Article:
Brussels has cut its growth forecasts further and lifted its inflation outlook as the energy crisis triggered by Russia’s invasion of Ukraine exacts its toll on the EU economy.
Both the EU and euro area are set to expand by 2.7 per cent this year, well shy of the previous expectation of 4 per cent, forecasts published by the European Commission on Monday showed. Growth is tipped to be 2.3 per cent in 2023.
Inflation is expected to surge above 6 per cent in both the EU and euro area this year, with some central and eastern European countries likely to see double-digit price rises in 2022.
Eurozone inflation is set to fall to 2.7 per cent in 2023. But the figure remains above the European Central Bank’s target of 2 per cent, underscoring the delicate balancing act policymakers face in an environment of tepid growth and soaring prices.
Paolo Gentiloni, the economic commissioner, said in a statement on Monday: “Russia’s invasion of Ukraine is causing untold suffering and destruction, but is also weighing on Europe’s economic recovery.”
He added: “The war has led to a surge in energy prices and further disrupted supply chains, so that inflation is now set to remain
higher for longer. Last year’s strong economic rebound will have a lingering positive effect on growth rates this year. ”
Last week, European Central Bank President Christine Lagarde signaled that she would support raising the main interest rate in July, paving the way for the first increase for more than a decade. The commission previously forecast that inflation would fall back below the ECB’s target next year.
Energy costs have soared and confidence has faltered in the wake of the invasion of Ukraine.
EU member states have pushed through five rounds of sanctions, and are now in the process of seeking to finalize a package targeting the oil sector. Those measures have yet to be agreed, however, given resistance from EU member states heavily reliant on Russian oil – most notably Hungary.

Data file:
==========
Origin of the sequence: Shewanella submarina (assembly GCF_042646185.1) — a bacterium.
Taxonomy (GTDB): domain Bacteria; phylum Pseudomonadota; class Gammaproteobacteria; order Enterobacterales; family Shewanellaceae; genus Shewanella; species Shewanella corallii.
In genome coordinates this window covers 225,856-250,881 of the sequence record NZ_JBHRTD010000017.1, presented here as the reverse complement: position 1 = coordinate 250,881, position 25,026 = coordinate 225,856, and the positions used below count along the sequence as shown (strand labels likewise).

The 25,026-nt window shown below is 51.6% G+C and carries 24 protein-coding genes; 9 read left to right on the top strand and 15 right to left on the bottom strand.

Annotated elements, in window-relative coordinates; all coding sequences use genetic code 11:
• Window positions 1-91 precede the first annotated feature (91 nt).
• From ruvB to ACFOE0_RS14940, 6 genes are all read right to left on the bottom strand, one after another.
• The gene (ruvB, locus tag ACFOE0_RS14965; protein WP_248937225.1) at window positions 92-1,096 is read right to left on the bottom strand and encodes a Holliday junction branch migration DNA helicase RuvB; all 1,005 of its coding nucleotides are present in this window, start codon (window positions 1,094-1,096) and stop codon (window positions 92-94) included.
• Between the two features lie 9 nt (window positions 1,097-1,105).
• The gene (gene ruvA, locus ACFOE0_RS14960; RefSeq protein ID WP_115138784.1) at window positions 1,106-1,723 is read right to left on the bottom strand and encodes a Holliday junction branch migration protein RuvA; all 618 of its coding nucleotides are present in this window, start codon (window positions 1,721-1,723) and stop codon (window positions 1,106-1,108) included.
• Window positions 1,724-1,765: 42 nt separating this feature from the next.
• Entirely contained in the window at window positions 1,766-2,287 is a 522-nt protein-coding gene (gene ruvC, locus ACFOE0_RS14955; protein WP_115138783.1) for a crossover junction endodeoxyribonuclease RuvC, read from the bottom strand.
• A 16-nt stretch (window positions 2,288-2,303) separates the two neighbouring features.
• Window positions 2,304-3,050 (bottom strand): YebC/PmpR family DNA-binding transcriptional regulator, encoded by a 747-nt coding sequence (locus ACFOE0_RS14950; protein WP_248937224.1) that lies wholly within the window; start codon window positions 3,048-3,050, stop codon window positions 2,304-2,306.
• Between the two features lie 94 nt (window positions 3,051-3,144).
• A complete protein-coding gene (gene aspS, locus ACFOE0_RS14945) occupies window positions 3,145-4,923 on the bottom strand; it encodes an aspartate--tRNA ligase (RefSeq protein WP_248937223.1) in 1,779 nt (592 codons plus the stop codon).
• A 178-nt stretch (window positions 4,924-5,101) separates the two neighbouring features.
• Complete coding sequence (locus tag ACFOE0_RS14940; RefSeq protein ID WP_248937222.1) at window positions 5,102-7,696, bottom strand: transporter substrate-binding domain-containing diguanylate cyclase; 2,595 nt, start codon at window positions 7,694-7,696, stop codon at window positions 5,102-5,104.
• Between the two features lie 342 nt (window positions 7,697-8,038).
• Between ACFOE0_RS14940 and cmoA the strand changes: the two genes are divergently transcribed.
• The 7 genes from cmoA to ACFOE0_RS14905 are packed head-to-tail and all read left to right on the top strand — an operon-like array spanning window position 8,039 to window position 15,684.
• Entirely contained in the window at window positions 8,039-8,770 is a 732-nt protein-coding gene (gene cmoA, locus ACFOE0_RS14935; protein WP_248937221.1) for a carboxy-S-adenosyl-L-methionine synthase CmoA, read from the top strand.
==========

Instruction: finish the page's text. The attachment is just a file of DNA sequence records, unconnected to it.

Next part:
Commission officials remain engaged in talks with Budapest, as well as the Czech Republic and Slovakia, over special terms to help them wean themselves off Russian energy.
While Europe’s economy is still set to expand this year, the commission has stressed that some of the growth is down to a statistical boost coming from momentum that built up last year. The threats to growth, meanwhile, are building.
The commission’s draft analysis suggests that if there were an outright cut in gas supply from Russia, coupled with higher energy commodity prices, the economy would suffer even more damage.
Growth this year would be lowered by 2.5 percentage points to just 0.2 per cent under this scenario, while a percentage point would be shaved off the 2023 growth forecast. Inflation would be 3 percentage points higher than the baseline projection in 2022 and 1 percentage point higher in 2023.
Some economists want the European Commission to announce another suspension to its deficit and debt rules next year.
Alongside energy prices, which were up 38 per cent year on year in April in the euro area, households are being hit by higher food costs, which were up more than 6 per cent in the same period.
Industrial production is still being impeded by supply-chain disruptions. China’s harsh Covid-19 lockdown is further damaging global trade, while the US outlook is increasingly uncertain given the Federal Reserve’s need to clamp down on inflation without imposing too brutal a clampdown on activity.
Despite the harsh outlook, the commission still expects unemployment to carry on falling following the surge induced by Covid-19. The jobless rate will drop from 7.7 per cent last year to 7.3 per cent in 2022 in the euro area, according to draft forecasts, before slipping further to 7 per cent in 2023.
Budget balances are also expected to gradually improve. The overall euro area budget gap is predicted to drop from 5.1 per cent of GDP last year to 3.7 per cent this year and 2.5 per cent in 2023.